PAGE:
Author + information
- Received October 25, 2018
- Revision received December 3, 2018
- Accepted December 26, 2018
- Published online March 18, 2019.
- Lloyd W. Klein, MDa,∗ (, )
- Tanveer Rab, MDb,
- H. Vernon Anderson, MDc,
- Amir Lotfi, MDd,
- Alexander G. Truesdell, MDe,
- Peter L. Duffy, MDf,
- Frederick Welt, MDg,
- Roxana Mehran, MDh,
- Neal S. Kleiman, MDi,
- on behalf of the Workgroup on Acute Care Cardiology and the Interventional Section Leadership Council,
- American College of Cardiology
- aRush Medical College, Chicago, Illinois
- bEmory University, Atlanta, Georgia
- cUniversity of Texas Health Science Center, Houston, Texas
- dBaystate Medical Center, Springfield, Massachusetts
- eVirginia Heart & INOVA Heart and Vascular Institute, Falls Church, Virginia
- fFirstHealth of the Carolinas, Pinehurst, North Carolina
- gUniversity of Utah, Salt Lake City, Utah
- hMount Sinai Medical Center, New York, New York
- iHouston Methodist Hospital, Houston, Texas
- ↵∗Address for correspondence:
Dr. Lloyd W. Klein, 1953 North Clybourn Avenue, Suite #R-221, Chicago, Illinois 60614.
The responsibilities of the interventional cardiologist (IC) have evolved in contemporary practice to include substantial acute care clinical duties outside of the cardiac catheterization laboratory. In particular, the IC has assumed a central role in the global management of myocardial infarction and other acute coronary syndromes in the intensive care unit and beyond. These duties have expanded to include many nonprocedural tasks. The Interventional Section Leadership Council (ISLC) of the American College of Cardiology (ACC) therefore recommends: 1) these implications should be directly considered in the ACC’s future planning and policy statements concerning manpower, competence, education, and reimbursement; 2) the development of an acute care cardiology subspecialty should be undertaken; 3) steps should be taken to adjust the number of ICs primarily on the basis of optimizing procedural volume and quality; and 4) the annual number of coronary interventions performed should not solely define competence in the future, but should include the performance of acute cardiology responsibilities.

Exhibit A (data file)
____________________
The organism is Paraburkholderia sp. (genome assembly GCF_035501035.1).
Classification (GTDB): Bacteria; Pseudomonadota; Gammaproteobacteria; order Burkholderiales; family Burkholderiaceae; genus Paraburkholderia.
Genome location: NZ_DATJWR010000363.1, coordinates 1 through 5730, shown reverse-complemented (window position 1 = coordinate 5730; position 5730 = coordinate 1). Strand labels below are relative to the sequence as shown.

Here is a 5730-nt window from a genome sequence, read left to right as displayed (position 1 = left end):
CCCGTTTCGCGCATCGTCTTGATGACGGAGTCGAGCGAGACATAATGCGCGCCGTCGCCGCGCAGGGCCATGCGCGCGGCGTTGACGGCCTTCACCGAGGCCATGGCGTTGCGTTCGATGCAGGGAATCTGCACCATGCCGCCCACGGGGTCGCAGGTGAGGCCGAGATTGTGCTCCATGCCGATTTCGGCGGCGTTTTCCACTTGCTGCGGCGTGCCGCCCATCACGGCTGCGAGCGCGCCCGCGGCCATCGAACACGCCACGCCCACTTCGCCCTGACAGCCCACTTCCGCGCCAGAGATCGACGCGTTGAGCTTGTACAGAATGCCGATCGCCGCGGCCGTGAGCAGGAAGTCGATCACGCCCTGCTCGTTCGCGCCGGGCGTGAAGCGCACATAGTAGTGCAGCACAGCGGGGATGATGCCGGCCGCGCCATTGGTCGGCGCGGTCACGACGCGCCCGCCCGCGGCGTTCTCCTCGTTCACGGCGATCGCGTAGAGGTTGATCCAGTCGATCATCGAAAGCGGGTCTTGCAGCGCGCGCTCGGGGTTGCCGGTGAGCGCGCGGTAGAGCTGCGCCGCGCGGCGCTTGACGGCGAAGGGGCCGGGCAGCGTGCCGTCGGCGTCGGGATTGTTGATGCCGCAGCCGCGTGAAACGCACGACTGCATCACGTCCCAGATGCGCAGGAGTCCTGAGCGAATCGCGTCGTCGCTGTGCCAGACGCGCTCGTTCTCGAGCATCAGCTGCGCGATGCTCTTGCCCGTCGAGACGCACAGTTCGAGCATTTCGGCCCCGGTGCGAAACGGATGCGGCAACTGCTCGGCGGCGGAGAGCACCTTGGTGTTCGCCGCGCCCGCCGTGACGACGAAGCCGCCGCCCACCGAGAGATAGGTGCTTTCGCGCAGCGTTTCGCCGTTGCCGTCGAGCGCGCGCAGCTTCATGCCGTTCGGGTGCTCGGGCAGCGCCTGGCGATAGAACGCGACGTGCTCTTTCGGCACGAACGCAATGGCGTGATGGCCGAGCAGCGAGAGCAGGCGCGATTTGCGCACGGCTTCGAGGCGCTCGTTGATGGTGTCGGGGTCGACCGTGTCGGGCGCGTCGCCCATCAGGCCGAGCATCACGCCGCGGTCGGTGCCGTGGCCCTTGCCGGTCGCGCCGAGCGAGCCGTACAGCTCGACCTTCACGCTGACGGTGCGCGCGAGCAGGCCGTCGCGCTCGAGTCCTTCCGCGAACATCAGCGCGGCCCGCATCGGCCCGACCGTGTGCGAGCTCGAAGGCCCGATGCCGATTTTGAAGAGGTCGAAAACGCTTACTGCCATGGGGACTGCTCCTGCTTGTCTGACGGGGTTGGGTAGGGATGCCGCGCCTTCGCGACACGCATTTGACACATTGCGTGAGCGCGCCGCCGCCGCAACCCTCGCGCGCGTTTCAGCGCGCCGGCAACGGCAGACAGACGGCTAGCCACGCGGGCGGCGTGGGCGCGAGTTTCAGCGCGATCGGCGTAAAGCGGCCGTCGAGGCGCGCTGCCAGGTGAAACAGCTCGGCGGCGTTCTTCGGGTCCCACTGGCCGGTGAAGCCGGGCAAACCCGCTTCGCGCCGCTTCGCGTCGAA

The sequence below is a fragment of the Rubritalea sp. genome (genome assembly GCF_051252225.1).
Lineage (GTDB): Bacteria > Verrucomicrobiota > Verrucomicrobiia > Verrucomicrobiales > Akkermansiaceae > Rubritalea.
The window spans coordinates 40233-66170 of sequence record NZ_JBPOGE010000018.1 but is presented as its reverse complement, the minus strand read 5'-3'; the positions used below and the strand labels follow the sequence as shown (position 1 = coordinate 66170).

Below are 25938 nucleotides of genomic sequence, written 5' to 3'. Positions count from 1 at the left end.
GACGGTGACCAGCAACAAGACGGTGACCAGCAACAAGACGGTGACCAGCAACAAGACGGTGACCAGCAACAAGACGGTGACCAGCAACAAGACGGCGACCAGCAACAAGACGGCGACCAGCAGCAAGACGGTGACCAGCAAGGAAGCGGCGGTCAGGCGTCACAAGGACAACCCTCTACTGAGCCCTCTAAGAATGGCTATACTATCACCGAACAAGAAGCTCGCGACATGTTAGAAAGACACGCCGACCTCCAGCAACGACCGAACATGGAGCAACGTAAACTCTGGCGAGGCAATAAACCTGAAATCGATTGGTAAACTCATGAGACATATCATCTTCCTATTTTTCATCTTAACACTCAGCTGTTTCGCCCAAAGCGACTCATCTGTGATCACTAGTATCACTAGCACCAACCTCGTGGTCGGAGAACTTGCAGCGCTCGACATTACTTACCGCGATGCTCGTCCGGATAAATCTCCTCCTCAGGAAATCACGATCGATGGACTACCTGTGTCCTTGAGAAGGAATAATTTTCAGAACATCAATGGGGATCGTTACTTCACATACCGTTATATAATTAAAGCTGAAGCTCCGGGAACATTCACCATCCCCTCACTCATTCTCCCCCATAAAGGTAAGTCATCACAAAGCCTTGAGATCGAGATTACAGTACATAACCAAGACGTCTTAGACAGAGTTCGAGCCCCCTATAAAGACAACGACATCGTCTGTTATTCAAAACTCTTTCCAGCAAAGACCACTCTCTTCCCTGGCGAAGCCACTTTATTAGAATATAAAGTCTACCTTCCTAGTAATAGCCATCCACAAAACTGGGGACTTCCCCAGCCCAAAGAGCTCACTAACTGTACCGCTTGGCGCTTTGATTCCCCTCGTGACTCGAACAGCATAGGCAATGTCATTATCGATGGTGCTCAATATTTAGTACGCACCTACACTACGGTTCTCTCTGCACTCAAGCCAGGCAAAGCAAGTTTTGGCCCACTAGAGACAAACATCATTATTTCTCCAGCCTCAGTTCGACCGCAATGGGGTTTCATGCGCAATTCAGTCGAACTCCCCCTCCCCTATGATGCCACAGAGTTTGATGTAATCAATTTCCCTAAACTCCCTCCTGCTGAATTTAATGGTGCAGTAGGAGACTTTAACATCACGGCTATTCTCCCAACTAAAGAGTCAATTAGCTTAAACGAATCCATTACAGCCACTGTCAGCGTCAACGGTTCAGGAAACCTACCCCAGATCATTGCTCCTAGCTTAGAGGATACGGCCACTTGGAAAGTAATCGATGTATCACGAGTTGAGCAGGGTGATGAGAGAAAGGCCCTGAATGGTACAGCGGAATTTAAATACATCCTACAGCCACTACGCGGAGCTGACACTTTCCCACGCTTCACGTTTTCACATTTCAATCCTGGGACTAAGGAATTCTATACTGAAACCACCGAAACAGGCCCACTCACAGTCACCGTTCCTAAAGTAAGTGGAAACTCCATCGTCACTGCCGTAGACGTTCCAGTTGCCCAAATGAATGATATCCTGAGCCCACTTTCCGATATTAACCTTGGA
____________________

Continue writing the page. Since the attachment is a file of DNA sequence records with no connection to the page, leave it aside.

Dr. Truesdell has served as a consultant and on the Speakers Bureau for Abiomed. Dr. Welt has received research funding from Siemens; and has served on the advisory board for Medtronic. Dr. Mehran has received grants from and served as a consultant for Abbott Laboratories, Abiomed, Boston Scientific, Cardiovascular Systems, Inc, Medscape, Siemens Medical Solutions, PLx Opco, Inc./dba PLx Pharma Inc., Regeneron Pharmaceuticals Inc., Roivant Sciences, Inc., Spectranetics/Phillips/Volcano Corporation, The Medicines Company, Sanofi, AstraZeneca, Bayer, Beth Israel Deaconess, Bristol-Myers Squibb, CSL Behring, Eli Lilly/Daiichi-Sankyo Inc., Medtronic, Novartis Pharmaceuticals, OrbusNeich, Claret Medical, Elixir Medical, Janssen Pharmaceuticals, Osprey Medical, and Watermark Research Partners. All other authors have reported that they have no relationships relevant to the contents of this paper to disclose.
- Received October 25, 2018.
- Revision received December 3, 2018.
- Accepted December 26, 2018.
- 2019 American College of Cardiology Foundation
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